What's Cool In Road Cycling

Episode 9: Goodbye Garrett

When the sun came up in Tucson, all of us expected a difficult stage on the windy, dusty, sun baked roads that wind like serpents through the desert. The morning was cold, at least by Tucson standards, with a few clouds bending and metamorphosing their way across the sky in silent observation of us. It was a beautiful scene, with Mount Lemon standing like a giant monument over it all, the fresh smell of blooming trees, the sound of laughing cyclists, and coffee being drunk by the gallon. I could definitely see why people opted to live here, but the thought of someone dying never crossed my mind.

I never knew Garrett Lemire, but this is probably a pretty fair assessment of his last morning; and I think he could only have been smiling, amongst his friends and the quiet serenity that surrounded us. I was.

For those of you unaware of what happened to Garrett, he died last Saturday (March 15, 2003) during the final laps of the second stage of the Tucson Bicycle Classic. It was no one’s fault, just one of those situations, where a bunch of chaotic circumstances led to one horrific event. Coming down the main descent on the final lap of the Cat. 2 race one of the riders had a flat, which instigated a crash and caused a bubble in the field that left some riders on the ground and Garrett and another rider in the left lane. It just so happens that the crash happened at the precise moment that a 71-year-old woman, driving a car the other direction, ended up meeting Garrett head on; it was a freak set of circumstances that could have been influenced only by the implementation of a closed road, but remains no one’s fault, other than fate itself. For Garrett Lemire, his young life was over at twenty-two, but he died doing what he loved best, and from what I have heard from his friends he wouldn’t have had it any other way.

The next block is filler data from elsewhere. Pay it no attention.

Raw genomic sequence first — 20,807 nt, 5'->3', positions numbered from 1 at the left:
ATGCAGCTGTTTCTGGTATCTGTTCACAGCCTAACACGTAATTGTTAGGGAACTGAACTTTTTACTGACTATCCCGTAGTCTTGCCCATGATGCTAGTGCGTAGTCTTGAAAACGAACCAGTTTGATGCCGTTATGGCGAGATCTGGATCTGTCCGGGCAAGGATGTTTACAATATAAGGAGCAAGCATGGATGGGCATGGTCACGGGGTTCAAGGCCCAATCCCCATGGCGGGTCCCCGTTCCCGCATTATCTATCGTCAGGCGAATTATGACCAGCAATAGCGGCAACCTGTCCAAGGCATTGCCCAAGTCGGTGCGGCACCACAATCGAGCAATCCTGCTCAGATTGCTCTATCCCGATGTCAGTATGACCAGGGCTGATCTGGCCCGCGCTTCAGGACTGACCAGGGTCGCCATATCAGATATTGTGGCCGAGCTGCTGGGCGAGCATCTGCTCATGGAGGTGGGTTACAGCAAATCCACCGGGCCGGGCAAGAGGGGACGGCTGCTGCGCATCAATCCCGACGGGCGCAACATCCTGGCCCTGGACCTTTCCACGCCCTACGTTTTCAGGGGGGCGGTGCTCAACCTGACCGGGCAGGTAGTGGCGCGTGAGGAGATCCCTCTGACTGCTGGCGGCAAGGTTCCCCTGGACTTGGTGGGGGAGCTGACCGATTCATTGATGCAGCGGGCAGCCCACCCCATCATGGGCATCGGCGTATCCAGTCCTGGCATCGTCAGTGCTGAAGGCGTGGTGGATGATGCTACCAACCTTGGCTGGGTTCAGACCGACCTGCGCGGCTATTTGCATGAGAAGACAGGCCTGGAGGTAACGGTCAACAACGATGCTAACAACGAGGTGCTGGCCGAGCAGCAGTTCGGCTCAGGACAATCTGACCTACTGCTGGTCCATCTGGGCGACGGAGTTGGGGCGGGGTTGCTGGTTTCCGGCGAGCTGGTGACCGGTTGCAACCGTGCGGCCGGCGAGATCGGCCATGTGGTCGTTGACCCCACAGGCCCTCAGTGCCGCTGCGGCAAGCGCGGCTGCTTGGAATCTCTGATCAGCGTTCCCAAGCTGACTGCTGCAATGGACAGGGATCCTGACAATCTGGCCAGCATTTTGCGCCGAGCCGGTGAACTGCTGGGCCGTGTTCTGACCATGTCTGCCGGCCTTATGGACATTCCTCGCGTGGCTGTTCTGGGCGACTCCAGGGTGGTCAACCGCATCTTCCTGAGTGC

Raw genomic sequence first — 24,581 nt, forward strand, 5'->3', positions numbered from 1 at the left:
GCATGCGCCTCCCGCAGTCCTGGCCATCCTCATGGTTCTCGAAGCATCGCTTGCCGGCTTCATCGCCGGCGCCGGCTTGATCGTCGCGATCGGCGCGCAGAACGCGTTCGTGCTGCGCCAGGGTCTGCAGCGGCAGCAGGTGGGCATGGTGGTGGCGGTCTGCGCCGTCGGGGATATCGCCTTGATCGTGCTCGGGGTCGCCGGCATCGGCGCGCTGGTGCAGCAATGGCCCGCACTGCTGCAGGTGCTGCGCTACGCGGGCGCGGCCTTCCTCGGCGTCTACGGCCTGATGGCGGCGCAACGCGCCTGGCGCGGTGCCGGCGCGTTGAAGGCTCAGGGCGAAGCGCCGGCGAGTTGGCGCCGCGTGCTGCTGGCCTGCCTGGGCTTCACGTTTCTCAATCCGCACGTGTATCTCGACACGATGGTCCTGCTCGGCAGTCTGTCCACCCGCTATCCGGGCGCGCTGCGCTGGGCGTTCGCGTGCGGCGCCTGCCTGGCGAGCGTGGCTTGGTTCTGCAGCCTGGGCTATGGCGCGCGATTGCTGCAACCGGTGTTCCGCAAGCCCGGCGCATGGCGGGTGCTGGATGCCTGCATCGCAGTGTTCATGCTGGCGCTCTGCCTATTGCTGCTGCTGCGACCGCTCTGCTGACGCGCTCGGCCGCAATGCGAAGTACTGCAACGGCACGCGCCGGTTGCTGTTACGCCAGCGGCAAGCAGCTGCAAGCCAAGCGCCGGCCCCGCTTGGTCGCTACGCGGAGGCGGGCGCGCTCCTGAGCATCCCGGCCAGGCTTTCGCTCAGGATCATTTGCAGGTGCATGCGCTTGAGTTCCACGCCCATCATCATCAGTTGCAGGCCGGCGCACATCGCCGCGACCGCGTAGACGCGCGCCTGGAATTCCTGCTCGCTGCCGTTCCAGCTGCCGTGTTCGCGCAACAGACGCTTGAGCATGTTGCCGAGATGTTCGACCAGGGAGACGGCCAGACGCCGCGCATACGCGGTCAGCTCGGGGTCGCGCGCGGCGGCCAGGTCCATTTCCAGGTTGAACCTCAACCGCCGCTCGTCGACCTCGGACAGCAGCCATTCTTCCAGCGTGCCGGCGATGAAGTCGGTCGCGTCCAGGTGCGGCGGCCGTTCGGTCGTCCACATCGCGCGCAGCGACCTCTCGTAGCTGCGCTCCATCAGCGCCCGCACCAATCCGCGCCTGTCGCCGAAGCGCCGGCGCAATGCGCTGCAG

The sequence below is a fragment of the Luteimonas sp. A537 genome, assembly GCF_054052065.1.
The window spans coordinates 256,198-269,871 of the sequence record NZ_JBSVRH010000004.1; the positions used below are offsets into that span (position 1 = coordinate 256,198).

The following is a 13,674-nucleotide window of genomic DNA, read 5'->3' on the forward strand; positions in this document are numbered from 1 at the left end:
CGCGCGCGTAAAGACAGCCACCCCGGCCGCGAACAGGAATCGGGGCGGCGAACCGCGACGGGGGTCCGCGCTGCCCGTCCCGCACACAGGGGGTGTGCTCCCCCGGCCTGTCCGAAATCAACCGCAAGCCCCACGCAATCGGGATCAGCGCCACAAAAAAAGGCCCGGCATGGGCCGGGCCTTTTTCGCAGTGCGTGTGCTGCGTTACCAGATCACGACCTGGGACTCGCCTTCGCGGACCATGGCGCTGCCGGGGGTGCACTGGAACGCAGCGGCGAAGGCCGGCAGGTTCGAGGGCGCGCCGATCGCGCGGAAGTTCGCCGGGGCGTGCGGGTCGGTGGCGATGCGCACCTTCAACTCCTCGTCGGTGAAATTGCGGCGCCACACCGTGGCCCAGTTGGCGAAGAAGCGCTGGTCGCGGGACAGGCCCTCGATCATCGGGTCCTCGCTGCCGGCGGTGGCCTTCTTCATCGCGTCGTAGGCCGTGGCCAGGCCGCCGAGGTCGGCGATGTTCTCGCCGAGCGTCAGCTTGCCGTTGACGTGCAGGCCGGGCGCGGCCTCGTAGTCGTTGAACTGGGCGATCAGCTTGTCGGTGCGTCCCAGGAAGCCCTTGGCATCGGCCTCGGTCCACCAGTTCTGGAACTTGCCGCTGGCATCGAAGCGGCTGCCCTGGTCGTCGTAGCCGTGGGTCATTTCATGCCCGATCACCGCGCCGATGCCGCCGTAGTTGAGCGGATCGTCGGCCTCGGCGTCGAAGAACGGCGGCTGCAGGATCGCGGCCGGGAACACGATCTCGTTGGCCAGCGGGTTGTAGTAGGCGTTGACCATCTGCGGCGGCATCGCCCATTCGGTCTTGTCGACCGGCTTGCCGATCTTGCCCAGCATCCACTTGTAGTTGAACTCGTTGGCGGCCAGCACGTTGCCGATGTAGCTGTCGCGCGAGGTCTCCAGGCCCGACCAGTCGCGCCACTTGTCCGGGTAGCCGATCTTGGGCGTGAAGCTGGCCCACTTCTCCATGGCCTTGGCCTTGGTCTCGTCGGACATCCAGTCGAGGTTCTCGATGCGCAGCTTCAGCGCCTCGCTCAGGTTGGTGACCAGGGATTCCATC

There was a lot of discussion as to whether the Tucson Bicycle Classic would go on for the third and final stage, and as the promoters and Garrett’s family decided for it to continue many riders had already made up their minds. The following morning literally every cyclist in the race showed up for a tribute to Garrett. A moment of silence, followed by a tribute lap and then the final stage (cut short one lap for Garrett).

The air was thick and the riders were silent as we made our parade around the 5.5 mile course. The only sound was the sound of rubber on the road and chains gliding over cogs. There were cyclists standing beside the road with helmets over their hearts as we rode by, but silence all around.

As we made our way back to the start/finish line for the start of our race, I looked up, took a deep breath and followed the first attack. Somehow I was convinced that Garrett was looking down wishing that he was there, but glad that we were racing. After all, Garrett Lemire lived and died doing what he loved best, racing his bike. And I don’t think he would have had it any other way.

Rusty Beall rides for the Div. 3 Team Health Net, based in Oakland CA. Check out their website at www.mosportsgroup.com

Learn more about Rusty in our About Us section.

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